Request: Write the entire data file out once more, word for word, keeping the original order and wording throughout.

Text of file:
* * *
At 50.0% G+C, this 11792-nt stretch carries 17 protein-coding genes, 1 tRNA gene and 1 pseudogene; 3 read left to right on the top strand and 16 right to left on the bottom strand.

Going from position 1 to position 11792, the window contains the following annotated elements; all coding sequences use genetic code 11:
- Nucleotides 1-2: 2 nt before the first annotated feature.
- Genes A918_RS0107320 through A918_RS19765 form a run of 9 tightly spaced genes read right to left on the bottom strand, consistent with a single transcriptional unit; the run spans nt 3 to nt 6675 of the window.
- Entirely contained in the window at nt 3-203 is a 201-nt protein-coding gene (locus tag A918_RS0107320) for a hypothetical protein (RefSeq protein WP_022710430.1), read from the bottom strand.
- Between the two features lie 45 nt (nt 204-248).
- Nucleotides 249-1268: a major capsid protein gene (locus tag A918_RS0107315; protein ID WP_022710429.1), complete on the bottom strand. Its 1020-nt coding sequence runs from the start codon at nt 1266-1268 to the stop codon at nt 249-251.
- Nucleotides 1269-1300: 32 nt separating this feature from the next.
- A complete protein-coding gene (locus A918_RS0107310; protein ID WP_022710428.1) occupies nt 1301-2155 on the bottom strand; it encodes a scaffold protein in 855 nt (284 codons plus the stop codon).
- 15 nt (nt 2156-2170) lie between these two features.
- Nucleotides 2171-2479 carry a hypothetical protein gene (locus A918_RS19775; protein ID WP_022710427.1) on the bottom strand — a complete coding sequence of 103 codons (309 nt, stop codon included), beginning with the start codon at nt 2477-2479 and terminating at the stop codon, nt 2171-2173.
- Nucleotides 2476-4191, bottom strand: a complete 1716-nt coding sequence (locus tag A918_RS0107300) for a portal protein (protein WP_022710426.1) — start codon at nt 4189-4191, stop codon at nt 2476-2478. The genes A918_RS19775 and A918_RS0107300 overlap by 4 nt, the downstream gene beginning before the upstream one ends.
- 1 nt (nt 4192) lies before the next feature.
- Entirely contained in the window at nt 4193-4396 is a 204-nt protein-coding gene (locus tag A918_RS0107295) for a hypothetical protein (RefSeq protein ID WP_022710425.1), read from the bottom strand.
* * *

At 50.0% G+C, this 11792-nt stretch carries 17 protein-coding genes, 1 tRNA gene and 1 pseudogene; 3 read left to right on the top strand and 16 right to left on the bottom strand.

Going from position 1 to position 11792, the window contains the following annotated elements; all coding sequences use genetic code 11:
- Nucleotides 1-2: 2 nt before the first annotated feature.
- Genes A918_RS0107320 through A918_RS19765 form a run of 9 tightly spaced genes read right to left on the bottom strand, consistent with a single transcriptional unit; the run spans nt 3 to nt 6675 of the window.
- Entirely contained in the window at nt 3-203 is a 201-nt protein-coding gene (locus tag A918_RS0107320) for a hypothetical protein (RefSeq protein WP_022710430.1), read from the bottom strand.
- Between the two features lie 45 nt (nt 204-248).
- Nucleotides 249-1268: a major capsid protein gene (locus tag A918_RS0107315; protein ID WP_022710429.1), complete on the bottom strand. Its 1020-nt coding sequence runs from the start codon at nt 1266-1268 to the stop codon at nt 249-251.
- Nucleotides 1269-1300: 32 nt separating this feature from the next.
- A complete protein-coding gene (locus A918_RS0107310; protein ID WP_022710428.1) occupies nt 1301-2155 on the bottom strand; it encodes a scaffold protein in 855 nt (284 codons plus the stop codon).
- 15 nt (nt 2156-2170) lie between these two features.
- Nucleotides 2171-2479 carry a hypothetical protein gene (locus A918_RS19775; protein ID WP_022710427.1) on the bottom strand — a complete coding sequence of 103 codons (309 nt, stop codon included), beginning with the start codon at nt 2477-2479 and terminating at the stop codon, nt 2171-2173.
- Nucleotides 2476-4191, bottom strand: a complete 1716-nt coding sequence (locus tag A918_RS0107300) for a portal protein (protein WP_022710426.1) — start codon at nt 4189-4191, stop codon at nt 2476-2478. The genes A918_RS19775 and A918_RS0107300 overlap by 4 nt, the downstream gene beginning before the upstream one ends.
- 1 nt (nt 4192) lies before the next feature.
- Entirely contained in the window at nt 4193-4396 is a 204-nt protein-coding gene (locus tag A918_RS0107295) for a hypothetical protein (RefSeq protein ID WP_022710425.1), read from the bottom strand.